It is good news that we are all living longer and enjoying a better quality of life with recent developments in medical science.
However, the rise in the elderly in a rural and sparsely populated area like North Yorkshire poses problems of care in often isolated situations.
The Government has tried to tackle these issues through the recent Health and Social Care Act and the White Paper on Caring for our future reforming care and support.
Crucially what the Act does is aim to better integrate the health services with health, social care and other health related services which will improve service quality or reduce inequalities.
This means more power and responsibility will be handed over to health boards who are deemed to be better placed to make informed decisions on care procedure for their patients.
Strategic Health Authorities and Primary Care Trusts will be abolished by 2014 and will be replaced by a new National Commissioning Board.
The White Paper on Care and Support Reform outlined changes which are intended to enable individuals to take control of the way that they are cared for and also be able to decide what care they get.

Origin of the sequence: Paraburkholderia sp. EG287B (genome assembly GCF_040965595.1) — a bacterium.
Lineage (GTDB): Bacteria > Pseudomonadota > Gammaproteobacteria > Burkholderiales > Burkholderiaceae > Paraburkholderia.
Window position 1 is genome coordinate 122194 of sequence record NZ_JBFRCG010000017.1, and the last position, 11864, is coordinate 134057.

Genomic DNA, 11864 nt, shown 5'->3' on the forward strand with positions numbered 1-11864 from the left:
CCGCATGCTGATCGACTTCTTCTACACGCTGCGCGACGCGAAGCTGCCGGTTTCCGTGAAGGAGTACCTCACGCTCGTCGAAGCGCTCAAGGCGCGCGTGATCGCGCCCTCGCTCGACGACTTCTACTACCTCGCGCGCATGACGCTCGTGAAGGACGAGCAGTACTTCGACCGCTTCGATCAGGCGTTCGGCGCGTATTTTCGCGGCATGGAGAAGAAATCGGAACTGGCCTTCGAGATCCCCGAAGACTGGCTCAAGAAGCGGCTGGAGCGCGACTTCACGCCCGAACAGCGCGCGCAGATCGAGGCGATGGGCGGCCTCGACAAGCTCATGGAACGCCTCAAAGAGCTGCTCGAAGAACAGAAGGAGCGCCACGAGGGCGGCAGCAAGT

The care which is being provided will be tailored around the individual needs of the patient so recovery time is shortened and the individual is able to return home.
The recently published report by Andrew Dilnot into care has been supported by the Government.
This means the principle of implementing a cap on the amount a patient must pay for their care is supported by the Government.
This would have positive effects on hospitals in the community like the Lambert Memorial Hospital which cares for the elderly.
Allowing local government to determine how funds are spent in their areas means decisions can be made quicker concerning which services are provided ultimately benefiting the community.
Poor performing hospitals will be subject to intense scrutiny from the clinicians, health and well-being boards alongside encouraging local engagement into such decisions will be expectant.